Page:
So with that in mind, and only for my dear readers who understand where I am coming from, here’s a lovely item that was sent to neighbour Dordie who then passed it on to me.

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Your Yearly Dementia Test

(only 4 questions)

Yep, it’s that time of year again for us to take our annual senior citizen test.

Exercise of the brain is as important as exercise of the muscles. As we grow older, it’s important to keep mentally alert. If you don’t use it, you lose it!

Here is a very private way to gauge how your memory compares to your last test.

Some may think it is too easy, but the ones with memory problems may have difficulty. So take this test to determine if you’re losing it or not.

The spaces below are so you don’t see the answers until you’ve made your answer.

OK, relax, clear your mind and begin.

Question One: What do you put in a toaster?

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Answer: Bread.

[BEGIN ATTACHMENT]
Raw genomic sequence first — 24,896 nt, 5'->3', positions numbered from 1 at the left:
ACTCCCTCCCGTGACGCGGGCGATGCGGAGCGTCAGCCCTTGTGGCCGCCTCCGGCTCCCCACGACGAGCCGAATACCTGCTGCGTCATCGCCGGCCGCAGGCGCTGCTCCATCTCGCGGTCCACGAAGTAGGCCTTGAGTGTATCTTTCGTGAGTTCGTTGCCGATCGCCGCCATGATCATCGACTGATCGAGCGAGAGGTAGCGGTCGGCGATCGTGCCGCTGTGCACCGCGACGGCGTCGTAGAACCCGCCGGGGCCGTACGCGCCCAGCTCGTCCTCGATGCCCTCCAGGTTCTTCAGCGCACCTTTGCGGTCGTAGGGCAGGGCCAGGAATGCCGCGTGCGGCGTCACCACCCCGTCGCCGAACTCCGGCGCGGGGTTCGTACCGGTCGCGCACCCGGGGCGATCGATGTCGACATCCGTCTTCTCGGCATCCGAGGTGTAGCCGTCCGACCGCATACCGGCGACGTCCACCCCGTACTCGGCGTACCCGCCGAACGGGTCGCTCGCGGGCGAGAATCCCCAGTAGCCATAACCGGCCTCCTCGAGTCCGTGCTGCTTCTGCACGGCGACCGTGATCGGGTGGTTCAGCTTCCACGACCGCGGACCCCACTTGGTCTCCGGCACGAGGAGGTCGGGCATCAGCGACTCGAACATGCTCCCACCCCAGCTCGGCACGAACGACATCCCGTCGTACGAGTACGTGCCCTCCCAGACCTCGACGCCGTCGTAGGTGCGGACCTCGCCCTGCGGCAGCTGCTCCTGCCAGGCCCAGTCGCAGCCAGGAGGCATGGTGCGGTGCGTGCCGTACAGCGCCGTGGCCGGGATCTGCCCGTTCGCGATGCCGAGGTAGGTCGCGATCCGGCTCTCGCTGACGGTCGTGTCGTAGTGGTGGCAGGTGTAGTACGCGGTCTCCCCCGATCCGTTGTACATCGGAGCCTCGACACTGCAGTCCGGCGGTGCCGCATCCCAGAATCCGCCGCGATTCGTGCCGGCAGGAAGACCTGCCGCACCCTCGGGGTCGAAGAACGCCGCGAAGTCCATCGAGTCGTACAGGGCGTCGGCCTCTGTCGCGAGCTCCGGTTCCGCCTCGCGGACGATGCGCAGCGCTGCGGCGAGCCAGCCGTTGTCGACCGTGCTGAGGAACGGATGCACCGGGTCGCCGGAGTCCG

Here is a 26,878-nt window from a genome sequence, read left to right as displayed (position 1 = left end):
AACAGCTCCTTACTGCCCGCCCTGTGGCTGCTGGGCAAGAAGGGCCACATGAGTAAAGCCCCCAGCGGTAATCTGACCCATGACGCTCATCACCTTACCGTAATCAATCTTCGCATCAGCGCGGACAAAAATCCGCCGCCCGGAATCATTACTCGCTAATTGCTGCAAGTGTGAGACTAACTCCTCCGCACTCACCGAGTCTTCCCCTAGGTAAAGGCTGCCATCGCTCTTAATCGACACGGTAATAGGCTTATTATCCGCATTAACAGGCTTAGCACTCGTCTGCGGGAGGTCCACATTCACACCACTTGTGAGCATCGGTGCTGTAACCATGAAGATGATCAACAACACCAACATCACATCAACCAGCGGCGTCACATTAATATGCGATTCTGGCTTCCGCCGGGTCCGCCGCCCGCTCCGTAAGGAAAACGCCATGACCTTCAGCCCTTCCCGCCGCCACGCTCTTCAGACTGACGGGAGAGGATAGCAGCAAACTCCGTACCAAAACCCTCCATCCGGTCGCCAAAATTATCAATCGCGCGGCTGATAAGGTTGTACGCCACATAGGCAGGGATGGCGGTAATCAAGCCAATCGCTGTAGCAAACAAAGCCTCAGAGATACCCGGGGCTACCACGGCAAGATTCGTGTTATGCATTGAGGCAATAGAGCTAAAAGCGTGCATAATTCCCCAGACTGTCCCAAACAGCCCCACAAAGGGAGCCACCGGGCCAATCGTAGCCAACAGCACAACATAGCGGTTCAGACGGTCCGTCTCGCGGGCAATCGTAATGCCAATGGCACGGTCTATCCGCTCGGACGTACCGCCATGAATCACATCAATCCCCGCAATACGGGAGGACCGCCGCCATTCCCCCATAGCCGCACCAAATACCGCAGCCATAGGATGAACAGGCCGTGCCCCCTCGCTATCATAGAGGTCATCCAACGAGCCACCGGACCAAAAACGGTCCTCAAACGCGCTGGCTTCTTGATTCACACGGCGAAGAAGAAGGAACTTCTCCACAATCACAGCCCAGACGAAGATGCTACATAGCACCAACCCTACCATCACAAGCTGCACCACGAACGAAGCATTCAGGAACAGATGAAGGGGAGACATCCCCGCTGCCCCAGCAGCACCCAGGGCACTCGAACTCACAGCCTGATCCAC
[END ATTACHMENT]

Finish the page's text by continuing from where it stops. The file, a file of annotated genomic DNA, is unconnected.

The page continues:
If you said ‘toast’, just give up now and go do something else. And, try not to hurt yourself.

If you said Bread, go to Question #2.

Question Two: Say ‘silk’ five times. Now spell ‘silk.’ What do cows drink?

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Answer: Cows drink water.

If you said ‘milk,’ don’t attempt the next question. Your brain is already over-stressed and may even overheat. Content yourself with reading more appropriate literature such as Women’s Weekly or Auto World. However, if you did say ‘water’, proceed to Question Three.

Question Three: If a red house is made from red bricks and a blue house is made from blue bricks and a pink house is made from pink bricks and a black house is made from black bricks, what is a green house made from?